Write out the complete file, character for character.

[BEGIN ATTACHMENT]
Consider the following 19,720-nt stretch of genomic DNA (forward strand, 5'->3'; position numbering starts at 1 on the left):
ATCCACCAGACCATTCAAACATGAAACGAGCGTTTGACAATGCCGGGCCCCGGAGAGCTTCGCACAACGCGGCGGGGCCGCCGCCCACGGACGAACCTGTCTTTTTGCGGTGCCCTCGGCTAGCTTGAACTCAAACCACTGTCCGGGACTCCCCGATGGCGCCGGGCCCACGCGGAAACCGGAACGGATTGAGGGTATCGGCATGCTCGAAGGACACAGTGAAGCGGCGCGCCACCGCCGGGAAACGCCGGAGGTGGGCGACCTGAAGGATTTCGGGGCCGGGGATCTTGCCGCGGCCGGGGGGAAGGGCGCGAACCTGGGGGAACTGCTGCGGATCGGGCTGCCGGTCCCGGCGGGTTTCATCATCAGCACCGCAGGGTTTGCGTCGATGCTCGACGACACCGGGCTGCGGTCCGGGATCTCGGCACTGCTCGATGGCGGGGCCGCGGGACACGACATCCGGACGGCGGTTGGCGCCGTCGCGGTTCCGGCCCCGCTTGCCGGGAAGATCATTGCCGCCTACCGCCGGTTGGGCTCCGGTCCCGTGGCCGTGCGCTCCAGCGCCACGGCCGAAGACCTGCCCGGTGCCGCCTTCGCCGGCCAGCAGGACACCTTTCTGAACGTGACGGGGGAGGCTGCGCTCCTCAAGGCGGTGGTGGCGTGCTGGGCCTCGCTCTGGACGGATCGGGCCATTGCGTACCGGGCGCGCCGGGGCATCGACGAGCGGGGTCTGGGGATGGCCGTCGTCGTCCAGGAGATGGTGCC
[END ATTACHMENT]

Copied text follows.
Consider the following 19,720-nt stretch of genomic DNA (forward strand, 5'->3'; position numbering starts at 1 on the left):
ATCCACCAGACCATTCAAACATGAAACGAGCGTTTGACAATGCCGGGCCCCGGAGAGCTTCGCACAACGCGGCGGGGCCGCCGCCCACGGACGAACCTGTCTTTTTGCGGTGCCCTCGGCTAGCTTGAACTCAAACCACTGTCCGGGACTCCCCGATGGCGCCGGGCCCACGCGGAAACCGGAACGGATTGAGGGTATCGGCATGCTCGAAGGACACAGTGAAGCGGCGCGCCACCGCCGGGAAACGCCGGAGGTGGGCGACCTGAAGGATTTCGGGGCCGGGGATCTTGCCGCGGCCGGGGGGAAGGGCGCGAACCTGGGGGAACTGCTGCGGATCGGGCTGCCGGTCCCGGCGGGTTTCATCATCAGCACCGCAGGGTTTGCGTCGATGCTCGACGACACCGGGCTGCGGTCCGGGATCTCGGCACTGCTCGATGGCGGGGCCGCGGGACACGACATCCGGACGGCGGTTGGCGCCGTCGCGGTTCCGGCCCCGCTTGCCGGGAAGATCATTGCCGCCTACCGCCGGTTGGGCTCCGGTCCCGTGGCCGTGCGCTCCAGCGCCACGGCCGAAGACCTGCCCGGTGCCGCCTTCGCCGGCCAGCAGGACACCTTTCTGAACGTGACGGGGGAGGCTGCGCTCCTCAAGGCGGTGGTGGCGTGCTGGGCCTCGCTCTGGACGGATCGGGCCATTGCGTACCGGGCGCGCCGGGGCATCGACGAGCGGGGTCTGGGGATGGCCGTCGTCGTCCAGGAGATGGTGCC